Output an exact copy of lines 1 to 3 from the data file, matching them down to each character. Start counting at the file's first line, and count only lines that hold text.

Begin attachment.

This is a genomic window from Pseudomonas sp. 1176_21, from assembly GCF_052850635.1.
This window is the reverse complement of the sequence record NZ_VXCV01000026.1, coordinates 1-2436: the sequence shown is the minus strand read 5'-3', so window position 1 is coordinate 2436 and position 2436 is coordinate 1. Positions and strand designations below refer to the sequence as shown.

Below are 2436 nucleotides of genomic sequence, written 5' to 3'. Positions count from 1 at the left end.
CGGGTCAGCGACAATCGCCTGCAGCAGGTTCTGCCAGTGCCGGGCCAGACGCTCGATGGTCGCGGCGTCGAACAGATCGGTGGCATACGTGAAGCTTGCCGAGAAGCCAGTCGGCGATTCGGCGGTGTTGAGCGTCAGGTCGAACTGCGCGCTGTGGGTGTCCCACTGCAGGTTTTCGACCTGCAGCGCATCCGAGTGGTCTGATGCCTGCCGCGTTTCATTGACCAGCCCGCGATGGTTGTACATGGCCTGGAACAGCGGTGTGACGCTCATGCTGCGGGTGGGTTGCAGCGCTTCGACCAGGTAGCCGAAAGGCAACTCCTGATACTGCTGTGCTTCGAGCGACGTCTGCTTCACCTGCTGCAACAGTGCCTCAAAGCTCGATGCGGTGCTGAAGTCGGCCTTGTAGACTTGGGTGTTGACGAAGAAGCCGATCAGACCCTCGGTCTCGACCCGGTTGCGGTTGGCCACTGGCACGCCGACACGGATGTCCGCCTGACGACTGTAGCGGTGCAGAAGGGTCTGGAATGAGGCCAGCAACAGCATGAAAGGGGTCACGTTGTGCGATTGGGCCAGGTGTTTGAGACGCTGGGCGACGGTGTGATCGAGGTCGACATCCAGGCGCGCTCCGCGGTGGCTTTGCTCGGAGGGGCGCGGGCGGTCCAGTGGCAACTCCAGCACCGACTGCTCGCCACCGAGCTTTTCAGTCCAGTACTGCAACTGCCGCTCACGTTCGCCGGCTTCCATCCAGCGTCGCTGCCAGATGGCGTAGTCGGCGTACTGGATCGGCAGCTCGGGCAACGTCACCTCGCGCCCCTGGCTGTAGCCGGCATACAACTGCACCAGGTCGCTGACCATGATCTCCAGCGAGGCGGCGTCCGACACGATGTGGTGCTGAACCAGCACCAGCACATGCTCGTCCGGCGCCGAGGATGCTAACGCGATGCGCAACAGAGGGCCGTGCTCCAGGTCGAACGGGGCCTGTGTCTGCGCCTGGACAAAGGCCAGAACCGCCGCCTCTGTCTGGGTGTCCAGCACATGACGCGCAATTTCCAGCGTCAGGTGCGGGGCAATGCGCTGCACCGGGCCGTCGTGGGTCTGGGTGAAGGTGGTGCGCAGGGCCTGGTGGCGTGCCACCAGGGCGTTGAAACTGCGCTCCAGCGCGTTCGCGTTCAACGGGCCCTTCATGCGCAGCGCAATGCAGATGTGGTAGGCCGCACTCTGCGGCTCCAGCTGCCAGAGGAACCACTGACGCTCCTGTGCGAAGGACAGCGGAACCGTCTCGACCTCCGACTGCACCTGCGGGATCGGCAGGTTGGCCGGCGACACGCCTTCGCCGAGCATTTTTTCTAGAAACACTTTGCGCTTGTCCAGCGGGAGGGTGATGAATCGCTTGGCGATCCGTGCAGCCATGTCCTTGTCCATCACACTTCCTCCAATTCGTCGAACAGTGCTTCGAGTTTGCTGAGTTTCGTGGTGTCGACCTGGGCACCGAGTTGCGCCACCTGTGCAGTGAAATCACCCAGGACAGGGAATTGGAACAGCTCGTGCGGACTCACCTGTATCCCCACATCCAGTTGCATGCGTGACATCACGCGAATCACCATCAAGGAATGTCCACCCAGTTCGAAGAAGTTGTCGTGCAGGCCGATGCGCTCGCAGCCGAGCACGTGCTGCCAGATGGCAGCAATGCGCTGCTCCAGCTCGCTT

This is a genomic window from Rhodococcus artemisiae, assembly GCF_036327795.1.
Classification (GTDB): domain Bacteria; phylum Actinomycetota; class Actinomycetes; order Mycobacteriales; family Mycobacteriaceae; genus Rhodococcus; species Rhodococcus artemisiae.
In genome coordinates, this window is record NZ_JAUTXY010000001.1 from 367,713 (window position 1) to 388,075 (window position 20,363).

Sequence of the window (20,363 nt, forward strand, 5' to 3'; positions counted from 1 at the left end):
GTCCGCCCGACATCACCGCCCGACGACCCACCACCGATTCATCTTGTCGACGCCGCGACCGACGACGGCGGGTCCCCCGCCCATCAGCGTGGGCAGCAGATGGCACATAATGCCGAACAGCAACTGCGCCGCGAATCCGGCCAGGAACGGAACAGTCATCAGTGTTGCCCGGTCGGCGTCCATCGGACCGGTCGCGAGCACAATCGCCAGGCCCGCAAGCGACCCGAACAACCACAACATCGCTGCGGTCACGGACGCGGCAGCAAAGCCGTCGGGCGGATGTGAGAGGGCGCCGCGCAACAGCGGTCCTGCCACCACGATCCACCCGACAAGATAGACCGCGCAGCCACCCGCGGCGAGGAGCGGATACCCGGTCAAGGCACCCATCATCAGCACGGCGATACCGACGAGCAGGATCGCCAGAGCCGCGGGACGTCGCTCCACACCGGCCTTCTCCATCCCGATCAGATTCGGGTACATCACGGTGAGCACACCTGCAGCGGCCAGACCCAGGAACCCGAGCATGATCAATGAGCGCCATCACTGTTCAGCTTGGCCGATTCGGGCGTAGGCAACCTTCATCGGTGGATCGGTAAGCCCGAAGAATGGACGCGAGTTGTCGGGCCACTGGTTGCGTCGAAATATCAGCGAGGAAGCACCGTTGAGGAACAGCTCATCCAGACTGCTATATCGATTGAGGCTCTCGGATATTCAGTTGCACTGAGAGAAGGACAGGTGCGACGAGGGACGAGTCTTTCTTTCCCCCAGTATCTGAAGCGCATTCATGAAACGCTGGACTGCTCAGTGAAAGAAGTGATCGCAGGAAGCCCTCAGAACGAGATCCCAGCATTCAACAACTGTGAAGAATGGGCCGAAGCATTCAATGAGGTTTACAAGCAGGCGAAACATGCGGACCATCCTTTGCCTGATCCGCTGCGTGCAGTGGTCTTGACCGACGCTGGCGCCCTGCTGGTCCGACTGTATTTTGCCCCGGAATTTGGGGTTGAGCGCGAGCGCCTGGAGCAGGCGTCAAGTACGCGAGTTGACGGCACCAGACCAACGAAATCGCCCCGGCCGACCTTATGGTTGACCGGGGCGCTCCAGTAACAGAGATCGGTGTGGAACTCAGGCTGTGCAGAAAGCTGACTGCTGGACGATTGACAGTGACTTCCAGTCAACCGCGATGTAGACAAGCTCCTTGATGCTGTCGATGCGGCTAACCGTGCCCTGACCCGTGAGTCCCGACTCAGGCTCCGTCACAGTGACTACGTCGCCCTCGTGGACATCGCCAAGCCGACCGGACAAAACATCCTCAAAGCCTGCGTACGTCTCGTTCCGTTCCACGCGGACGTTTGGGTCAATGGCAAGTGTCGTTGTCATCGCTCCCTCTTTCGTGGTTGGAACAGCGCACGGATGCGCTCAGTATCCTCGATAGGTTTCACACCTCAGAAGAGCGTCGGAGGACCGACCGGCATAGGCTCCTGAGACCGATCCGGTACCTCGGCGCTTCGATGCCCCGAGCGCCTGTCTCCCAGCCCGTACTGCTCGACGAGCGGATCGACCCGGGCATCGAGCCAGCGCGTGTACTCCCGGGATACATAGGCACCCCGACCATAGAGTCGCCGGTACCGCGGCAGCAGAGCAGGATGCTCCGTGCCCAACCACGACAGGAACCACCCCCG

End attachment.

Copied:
This is a genomic window from Pseudomonas sp. 1176_21, from assembly GCF_052850635.1.
This window is the reverse complement of the sequence record NZ_VXCV01000026.1, coordinates 1-2436: the sequence shown is the minus strand read 5'-3', so window position 1 is coordinate 2436 and position 2436 is coordinate 1. Positions and strand designations below refer to the sequence as shown.

Below are 2436 nucleotides of genomic sequence, written 5' to 3'. Positions count from 1 at the left end.